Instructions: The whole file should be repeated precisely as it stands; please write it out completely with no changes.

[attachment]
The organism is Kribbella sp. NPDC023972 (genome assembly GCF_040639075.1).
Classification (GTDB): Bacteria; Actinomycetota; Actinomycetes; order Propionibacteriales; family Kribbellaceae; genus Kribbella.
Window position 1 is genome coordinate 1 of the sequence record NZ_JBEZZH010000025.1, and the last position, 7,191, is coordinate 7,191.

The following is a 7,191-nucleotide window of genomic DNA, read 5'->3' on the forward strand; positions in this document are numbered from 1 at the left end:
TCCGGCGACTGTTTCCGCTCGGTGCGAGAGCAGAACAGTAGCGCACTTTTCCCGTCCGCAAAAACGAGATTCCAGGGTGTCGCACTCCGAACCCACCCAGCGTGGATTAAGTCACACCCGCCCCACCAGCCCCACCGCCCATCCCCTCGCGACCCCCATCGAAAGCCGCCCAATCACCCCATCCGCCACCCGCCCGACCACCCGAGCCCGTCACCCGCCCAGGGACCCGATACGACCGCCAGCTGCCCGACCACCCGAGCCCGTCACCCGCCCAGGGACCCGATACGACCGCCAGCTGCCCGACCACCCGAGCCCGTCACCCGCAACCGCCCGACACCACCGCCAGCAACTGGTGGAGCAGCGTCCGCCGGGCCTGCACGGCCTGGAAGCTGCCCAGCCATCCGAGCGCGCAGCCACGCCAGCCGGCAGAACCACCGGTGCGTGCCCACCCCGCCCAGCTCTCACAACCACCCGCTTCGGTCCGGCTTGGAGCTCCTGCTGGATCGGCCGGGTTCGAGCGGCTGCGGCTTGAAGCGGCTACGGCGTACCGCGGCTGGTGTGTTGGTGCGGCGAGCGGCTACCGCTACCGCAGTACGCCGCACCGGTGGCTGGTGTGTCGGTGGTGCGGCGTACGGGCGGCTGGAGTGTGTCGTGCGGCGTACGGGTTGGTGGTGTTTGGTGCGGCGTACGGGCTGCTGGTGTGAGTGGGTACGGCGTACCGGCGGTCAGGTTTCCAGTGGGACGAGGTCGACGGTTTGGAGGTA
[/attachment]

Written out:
The organism is Kribbella sp. NPDC023972 (genome assembly GCF_040639075.1).
Classification (GTDB): Bacteria; Actinomycetota; Actinomycetes; order Propionibacteriales; family Kribbellaceae; genus Kribbella.
Window position 1 is genome coordinate 1 of the sequence record NZ_JBEZZH010000025.1, and the last position, 7,191, is coordinate 7,191.

The following is a 7,191-nucleotide window of genomic DNA, read 5'->3' on the forward strand; positions in this document are numbered from 1 at the left end:
TCCGGCGACTGTTTCCGCTCGGTGCGAGAGCAGAACAGTAGCGCACTTTTCCCGTCCGCAAAAACGAGATTCCAGGGTGTCGCACTCCGAACCCACCCAGCGTGGATTAAGTCACACCCGCCCCACCAGCCCCACCGCCCATCCCCTCGCGACCCCCATCGAAAGCCGCCCAATCACCCCATCCGCCACCCGCCCGACCACCCGAGCCCGTCACCCGCCCAGGGACCCGATACGACCGCCAGCTGCCCGACCACCCGAGCCCGTCACCCGCCCAGGGACCCGATACGACCGCCAGCTGCCCGACCACCCGAGCCCGTCACCCGCAACCGCCCGACACCACCGCCAGCAACTGGTGGAGCAGCGTCCGCCGGGCCTGCACGGCCTGGAAGCTGCCCAGCCATCCGAGCGCGCAGCCACGCCAGCCGGCAGAACCACCGGTGCGTGCCCACCCCGCCCAGCTCTCACAACCACCCGCTTCGGTCCGGCTTGGAGCTCCTGCTGGATCGGCCGGGTTCGAGCGGCTGCGGCTTGAAGCGGCTACGGCGTACCGCGGCTGGTGTGTTGGTGCGGCGAGCGGCTACCGCTACCGCAGTACGCCGCACCGGTGGCTGGTGTGTCGGTGGTGCGGCGTACGGGCGGCTGGAGTGTGTCGTGCGGCGTACGGGTTGGTGGTGTTTGGTGCGGCGTACGGGCTGCTGGTGTGAGTGGGTACGGCGTACCGGCGGTCAGGTTTCCAGTGGGACGAGGTCGACGGTTTGGAGGTA